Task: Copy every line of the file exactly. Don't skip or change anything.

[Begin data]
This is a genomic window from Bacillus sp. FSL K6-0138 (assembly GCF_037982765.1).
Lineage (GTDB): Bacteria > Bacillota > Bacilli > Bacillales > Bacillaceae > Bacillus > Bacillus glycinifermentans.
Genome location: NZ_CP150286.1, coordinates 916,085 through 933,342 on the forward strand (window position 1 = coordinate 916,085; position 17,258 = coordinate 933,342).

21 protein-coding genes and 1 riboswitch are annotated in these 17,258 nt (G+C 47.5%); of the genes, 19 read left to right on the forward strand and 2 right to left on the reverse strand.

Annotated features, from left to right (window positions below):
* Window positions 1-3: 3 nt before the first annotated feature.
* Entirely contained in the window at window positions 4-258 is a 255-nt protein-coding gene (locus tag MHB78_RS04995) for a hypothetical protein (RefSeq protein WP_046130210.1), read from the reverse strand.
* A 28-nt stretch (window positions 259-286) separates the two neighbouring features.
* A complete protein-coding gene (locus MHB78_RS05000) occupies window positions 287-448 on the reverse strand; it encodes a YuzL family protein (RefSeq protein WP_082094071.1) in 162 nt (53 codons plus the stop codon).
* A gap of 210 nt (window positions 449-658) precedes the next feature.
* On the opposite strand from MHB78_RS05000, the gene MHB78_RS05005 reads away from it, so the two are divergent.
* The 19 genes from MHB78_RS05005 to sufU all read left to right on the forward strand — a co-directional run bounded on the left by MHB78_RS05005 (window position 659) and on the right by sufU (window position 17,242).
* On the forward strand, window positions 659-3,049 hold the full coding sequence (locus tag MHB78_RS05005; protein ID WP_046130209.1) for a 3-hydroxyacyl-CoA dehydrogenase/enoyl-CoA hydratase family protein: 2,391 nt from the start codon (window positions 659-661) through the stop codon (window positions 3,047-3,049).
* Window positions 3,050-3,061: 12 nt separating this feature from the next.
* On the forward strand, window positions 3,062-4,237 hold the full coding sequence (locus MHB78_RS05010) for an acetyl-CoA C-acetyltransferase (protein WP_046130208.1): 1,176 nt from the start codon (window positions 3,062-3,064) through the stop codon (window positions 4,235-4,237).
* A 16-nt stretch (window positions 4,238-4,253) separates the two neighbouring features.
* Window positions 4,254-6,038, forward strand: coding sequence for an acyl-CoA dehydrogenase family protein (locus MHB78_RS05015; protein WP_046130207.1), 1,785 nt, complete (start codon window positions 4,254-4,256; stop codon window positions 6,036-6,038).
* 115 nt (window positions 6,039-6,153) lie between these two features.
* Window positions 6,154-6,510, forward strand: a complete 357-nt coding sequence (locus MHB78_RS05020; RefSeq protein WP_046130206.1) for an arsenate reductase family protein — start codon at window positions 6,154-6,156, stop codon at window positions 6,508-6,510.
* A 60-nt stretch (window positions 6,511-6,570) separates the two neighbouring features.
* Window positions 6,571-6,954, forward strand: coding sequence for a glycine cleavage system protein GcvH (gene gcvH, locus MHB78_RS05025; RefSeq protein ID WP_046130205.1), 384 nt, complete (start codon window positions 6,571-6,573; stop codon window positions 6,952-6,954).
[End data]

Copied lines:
This is a genomic window from Bacillus sp. FSL K6-0138 (assembly GCF_037982765.1).
Lineage (GTDB): Bacteria > Bacillota > Bacilli > Bacillales > Bacillaceae > Bacillus > Bacillus glycinifermentans.
Genome location: NZ_CP150286.1, coordinates 916,085 through 933,342 on the forward strand (window position 1 = coordinate 916,085; position 17,258 = coordinate 933,342).

21 protein-coding genes and 1 riboswitch are annotated in these 17,258 nt (G+C 47.5%); of the genes, 19 read left to right on the forward strand and 2 right to left on the reverse strand.

Annotated features, from left to right (window positions below):
* Window positions 1-3: 3 nt before the first annotated feature.
* Entirely contained in the window at window positions 4-258 is a 255-nt protein-coding gene (locus tag MHB78_RS04995) for a hypothetical protein (RefSeq protein WP_046130210.1), read from the reverse strand.
* A 28-nt stretch (window positions 259-286) separates the two neighbouring features.
* A complete protein-coding gene (locus MHB78_RS05000) occupies window positions 287-448 on the reverse strand; it encodes a YuzL family protein (RefSeq protein WP_082094071.1) in 162 nt (53 codons plus the stop codon).
* A gap of 210 nt (window positions 449-658) precedes the next feature.
* On the opposite strand from MHB78_RS05000, the gene MHB78_RS05005 reads away from it, so the two are divergent.
* The 19 genes from MHB78_RS05005 to sufU all read left to right on the forward strand — a co-directional run bounded on the left by MHB78_RS05005 (window position 659) and on the right by sufU (window position 17,242).
* On the forward strand, window positions 659-3,049 hold the full coding sequence (locus tag MHB78_RS05005; protein ID WP_046130209.1) for a 3-hydroxyacyl-CoA dehydrogenase/enoyl-CoA hydratase family protein: 2,391 nt from the start codon (window positions 659-661) through the stop codon (window positions 3,047-3,049).
* Window positions 3,050-3,061: 12 nt separating this feature from the next.
* On the forward strand, window positions 3,062-4,237 hold the full coding sequence (locus MHB78_RS05010) for an acetyl-CoA C-acetyltransferase (protein WP_046130208.1): 1,176 nt from the start codon (window positions 3,062-3,064) through the stop codon (window positions 4,235-4,237).
* A 16-nt stretch (window positions 4,238-4,253) separates the two neighbouring features.
* Window positions 4,254-6,038, forward strand: coding sequence for an acyl-CoA dehydrogenase family protein (locus MHB78_RS05015; protein WP_046130207.1), 1,785 nt, complete (start codon window positions 4,254-4,256; stop codon window positions 6,036-6,038).
* 115 nt (window positions 6,039-6,153) lie between these two features.
* Window positions 6,154-6,510, forward strand: a complete 357-nt coding sequence (locus MHB78_RS05020; RefSeq protein WP_046130206.1) for an arsenate reductase family protein — start codon at window positions 6,154-6,156, stop codon at window positions 6,508-6,510.
* A 60-nt stretch (window positions 6,511-6,570) separates the two neighbouring features.
* Window positions 6,571-6,954, forward strand: coding sequence for a glycine cleavage system protein GcvH (gene gcvH, locus MHB78_RS05025; RefSeq protein ID WP_046130205.1), 384 nt, complete (start codon window positions 6,571-6,573; stop codon window positions 6,952-6,954).